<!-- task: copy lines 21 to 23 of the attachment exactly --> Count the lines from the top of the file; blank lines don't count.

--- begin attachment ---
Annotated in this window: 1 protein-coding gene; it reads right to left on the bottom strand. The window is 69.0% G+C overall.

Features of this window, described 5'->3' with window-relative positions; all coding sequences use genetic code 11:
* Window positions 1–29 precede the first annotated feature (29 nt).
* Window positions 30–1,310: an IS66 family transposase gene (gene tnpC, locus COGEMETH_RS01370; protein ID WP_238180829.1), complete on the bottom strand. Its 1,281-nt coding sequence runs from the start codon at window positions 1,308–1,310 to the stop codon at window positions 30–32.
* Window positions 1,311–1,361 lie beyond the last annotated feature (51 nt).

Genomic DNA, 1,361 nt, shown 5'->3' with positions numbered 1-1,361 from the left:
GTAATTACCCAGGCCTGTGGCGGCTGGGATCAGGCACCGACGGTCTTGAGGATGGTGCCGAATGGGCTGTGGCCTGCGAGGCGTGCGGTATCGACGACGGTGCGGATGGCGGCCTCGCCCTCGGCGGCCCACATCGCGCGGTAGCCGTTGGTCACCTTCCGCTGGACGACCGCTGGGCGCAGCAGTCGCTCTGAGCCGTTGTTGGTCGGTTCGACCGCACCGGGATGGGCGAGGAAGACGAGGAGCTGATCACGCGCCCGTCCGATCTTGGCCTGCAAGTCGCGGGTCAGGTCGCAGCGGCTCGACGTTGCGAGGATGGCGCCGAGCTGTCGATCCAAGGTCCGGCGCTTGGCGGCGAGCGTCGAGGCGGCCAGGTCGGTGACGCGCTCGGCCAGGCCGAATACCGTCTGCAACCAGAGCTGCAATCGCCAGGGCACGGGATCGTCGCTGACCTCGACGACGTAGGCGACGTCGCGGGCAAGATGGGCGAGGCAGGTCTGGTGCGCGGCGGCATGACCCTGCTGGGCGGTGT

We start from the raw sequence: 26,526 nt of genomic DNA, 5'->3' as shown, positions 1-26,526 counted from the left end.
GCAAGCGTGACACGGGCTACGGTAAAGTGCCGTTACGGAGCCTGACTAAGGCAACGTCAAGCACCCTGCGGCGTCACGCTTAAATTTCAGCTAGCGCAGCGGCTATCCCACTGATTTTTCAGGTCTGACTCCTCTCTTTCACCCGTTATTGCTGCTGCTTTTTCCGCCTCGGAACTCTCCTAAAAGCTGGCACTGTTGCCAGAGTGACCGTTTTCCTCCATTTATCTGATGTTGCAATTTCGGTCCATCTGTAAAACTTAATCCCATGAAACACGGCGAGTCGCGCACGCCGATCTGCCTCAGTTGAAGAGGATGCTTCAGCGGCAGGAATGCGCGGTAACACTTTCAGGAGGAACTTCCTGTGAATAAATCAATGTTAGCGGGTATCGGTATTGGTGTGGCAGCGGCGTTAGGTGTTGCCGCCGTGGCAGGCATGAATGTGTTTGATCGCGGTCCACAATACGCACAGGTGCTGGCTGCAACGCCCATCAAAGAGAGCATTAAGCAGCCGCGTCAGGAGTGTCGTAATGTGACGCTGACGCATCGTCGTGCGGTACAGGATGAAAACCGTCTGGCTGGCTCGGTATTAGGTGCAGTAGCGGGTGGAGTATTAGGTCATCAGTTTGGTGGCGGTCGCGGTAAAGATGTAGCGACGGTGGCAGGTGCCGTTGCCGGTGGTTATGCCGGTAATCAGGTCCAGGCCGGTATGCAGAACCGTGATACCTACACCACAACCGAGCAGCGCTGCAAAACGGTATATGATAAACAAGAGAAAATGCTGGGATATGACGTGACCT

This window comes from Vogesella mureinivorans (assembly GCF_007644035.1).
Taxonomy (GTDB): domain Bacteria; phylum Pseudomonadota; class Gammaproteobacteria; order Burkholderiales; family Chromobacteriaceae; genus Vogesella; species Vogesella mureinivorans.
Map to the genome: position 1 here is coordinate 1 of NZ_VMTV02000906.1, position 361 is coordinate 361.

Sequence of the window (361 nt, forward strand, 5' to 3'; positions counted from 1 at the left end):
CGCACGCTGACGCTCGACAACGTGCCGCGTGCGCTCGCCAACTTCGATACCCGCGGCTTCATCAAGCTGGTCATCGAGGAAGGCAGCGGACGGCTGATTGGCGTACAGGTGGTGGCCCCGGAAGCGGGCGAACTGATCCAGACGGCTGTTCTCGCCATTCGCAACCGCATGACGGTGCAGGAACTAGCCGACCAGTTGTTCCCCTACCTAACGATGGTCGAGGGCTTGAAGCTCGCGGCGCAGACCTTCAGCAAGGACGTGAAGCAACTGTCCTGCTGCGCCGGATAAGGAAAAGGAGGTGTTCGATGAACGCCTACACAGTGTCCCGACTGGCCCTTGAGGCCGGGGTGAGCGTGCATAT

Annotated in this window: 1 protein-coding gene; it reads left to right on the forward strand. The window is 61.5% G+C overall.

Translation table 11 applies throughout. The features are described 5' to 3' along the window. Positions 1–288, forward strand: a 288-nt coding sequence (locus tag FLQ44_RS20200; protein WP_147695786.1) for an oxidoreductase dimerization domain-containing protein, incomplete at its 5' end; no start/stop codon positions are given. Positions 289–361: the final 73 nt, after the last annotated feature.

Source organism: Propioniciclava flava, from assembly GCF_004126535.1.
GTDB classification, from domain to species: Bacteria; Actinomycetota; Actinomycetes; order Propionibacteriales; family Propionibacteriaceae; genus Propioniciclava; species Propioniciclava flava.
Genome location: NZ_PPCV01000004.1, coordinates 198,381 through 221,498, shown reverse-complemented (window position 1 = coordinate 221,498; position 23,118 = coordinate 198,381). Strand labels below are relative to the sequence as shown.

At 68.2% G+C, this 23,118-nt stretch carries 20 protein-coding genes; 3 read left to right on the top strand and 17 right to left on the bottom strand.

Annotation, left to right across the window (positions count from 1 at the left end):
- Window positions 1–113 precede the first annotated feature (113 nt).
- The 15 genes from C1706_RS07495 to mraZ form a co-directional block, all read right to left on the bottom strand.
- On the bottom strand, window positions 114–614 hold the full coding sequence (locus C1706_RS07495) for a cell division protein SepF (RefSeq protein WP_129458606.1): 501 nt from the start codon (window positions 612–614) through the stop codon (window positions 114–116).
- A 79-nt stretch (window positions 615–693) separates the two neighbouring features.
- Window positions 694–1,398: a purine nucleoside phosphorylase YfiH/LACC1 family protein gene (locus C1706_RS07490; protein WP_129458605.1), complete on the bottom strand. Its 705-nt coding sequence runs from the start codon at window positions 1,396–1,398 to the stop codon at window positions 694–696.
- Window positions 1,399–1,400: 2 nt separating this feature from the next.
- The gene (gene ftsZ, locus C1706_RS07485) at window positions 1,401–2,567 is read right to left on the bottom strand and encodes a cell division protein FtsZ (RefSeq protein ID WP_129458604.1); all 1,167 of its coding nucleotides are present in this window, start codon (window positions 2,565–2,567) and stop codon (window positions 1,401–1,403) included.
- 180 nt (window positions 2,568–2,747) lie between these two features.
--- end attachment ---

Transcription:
Annotation, left to right across the window (positions count from 1 at the left end):
- Window positions 1–113 precede the first annotated feature (113 nt).
- The 15 genes from C1706_RS07495 to mraZ form a co-directional block, all read right to left on the bottom strand.